In 2020, COVID-19 forced the abrupt closure of office buildings and set in motion a new culture of remote work for millions of workers and their employers. This sweeping adjustment brought many challenges, from team collaboration in virtual environments to accessing important company documents that may or may not have been digitized before the pandemic.

Because office spaces have been closed, companies have had to nimbly adjust not only where their employees work, but also where they are storing important documents. Many have transitioned from keeping hard copies on-site to a digital solution.

“The last year has seen quite a bit of change in terms of how businesses think about information management,” says John Sharpe, vice president and GM of sierra26 by Iron Mountain. “The rapid transition to remote work arrangements has made it really important for many businesses to have quick access to their information, irrespective of where their employees are actually sitting. So we’ve been seeing a lot of questions about digitizing documents for remote access. We’re also seeing many businesses eager to downscale their office space, and good information management practices, such as storing off-site, can also help enable those changes.”

Sierra26 is a comprehensive off-site document management service that offers secure off-site document storage, document digitization, digital storage, information management service, secure shredding and more.

As the country opens back up again, many working professionals are reluctant to go back into the office. According to the Pew Research Center, more than half of employed adults (54%) say they’d want to continue working from home all or most of the time even after the COVID-19 outbreak subsides. On the employer side, many have seen the benefits of telework in their bank accounts, as many have not had to pay for expensive office space or dedicated off-site records management facilities to house both employees and documents.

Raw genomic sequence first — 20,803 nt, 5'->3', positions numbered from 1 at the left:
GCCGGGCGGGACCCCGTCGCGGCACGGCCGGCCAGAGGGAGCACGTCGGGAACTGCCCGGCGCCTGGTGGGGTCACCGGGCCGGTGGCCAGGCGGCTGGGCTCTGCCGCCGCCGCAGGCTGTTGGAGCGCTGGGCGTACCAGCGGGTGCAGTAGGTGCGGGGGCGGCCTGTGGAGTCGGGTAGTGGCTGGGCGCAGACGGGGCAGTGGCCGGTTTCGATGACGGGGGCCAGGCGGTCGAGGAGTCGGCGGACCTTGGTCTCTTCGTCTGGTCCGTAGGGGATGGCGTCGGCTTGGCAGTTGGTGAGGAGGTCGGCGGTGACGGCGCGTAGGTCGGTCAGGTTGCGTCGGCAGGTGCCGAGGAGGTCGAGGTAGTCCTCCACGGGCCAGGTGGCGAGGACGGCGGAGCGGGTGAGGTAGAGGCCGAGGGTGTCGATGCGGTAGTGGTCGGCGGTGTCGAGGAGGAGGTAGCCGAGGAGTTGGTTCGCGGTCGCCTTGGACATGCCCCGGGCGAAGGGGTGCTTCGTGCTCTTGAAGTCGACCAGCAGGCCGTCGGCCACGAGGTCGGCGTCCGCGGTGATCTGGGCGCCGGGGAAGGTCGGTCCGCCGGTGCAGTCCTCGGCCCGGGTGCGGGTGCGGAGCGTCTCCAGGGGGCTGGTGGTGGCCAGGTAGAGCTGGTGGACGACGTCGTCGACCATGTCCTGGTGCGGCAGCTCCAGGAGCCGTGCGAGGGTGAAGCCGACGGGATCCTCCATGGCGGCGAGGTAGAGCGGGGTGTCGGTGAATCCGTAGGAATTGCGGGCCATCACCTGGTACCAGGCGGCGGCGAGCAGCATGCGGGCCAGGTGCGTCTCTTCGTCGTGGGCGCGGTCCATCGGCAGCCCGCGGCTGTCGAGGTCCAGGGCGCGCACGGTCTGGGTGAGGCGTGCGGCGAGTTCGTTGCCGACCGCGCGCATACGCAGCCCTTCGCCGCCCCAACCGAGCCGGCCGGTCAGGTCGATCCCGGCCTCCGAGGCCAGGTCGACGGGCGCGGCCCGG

“If you have the ability to digitize off-site paper files and retrieve them electronically, you not only save space, but you also have a faster, more efficient way to access the information,” says Sharpe.


A box of paper by itself costs around $50, and this doesn’t take into account the cost of printing, copying, and storing each sheet of paper. According to Statistic Brain, there has been an increase of paper in offices by 400% compared to just 40 years ago. Office workers use an average of 10,000 sheets of paper per year.

This is why downgrading is very relevant for many of today’s small- to medium-sized businesses, many of which are operating on especially lean budgets after 2020. Storing vast amounts of paper-based records also holds many redundant costs — such as when businesses unwittingly hold onto and store documents well past their retention periods. Additionally, on-site document storage is often inefficient — accessing information can be unwieldy and cost employee productivity, even with a good management system.

While many businesses understand the advantages of digitizing their information management and storage, some feel intimidated by the seemingly daunting task of going from a paper-based business to a digital one.
In response to this, Sharpe suggests scanning (or digitizing) documents as needed, rather than all at once.

“It’s very costly to scan every page,” he says. “In many cases, businesses only actually need to view a small subset of their files, and it’s not always easy to determine ahead of time which files they’ll need. [What we can do is] ‘index’ physical boxes and files up front, essentially tagging them with key information so they can be easily identified when needed. Then, when [an employee] requests a digital retrieval of a specific file, we can pull out that file based on the index, digitize it, and get the electronic version quickly back to the requester. This is a fast and cost-effective approach.”

Additionally, Sharpe says along with convenience, digitization can offer strident security perks in the form of compliance with different industry guidelines, such as HIPAA and FINRA.

“Most businesses have had no choice but to make big changes — under immense pressure — in response to events of the last year,” says Sharpe. “And many businesses underestimate the security and compliance risks inherent in information management, and we’re here to help mitigate those risks.

Sierra26 is the first and only all-in-one off-site information management service — including off-site document storage, secure shredding, digitization and file scanning — designed for today’s small businesses. Sierra26’s parent company is Iron Mountain, the industry leader in storage and information management.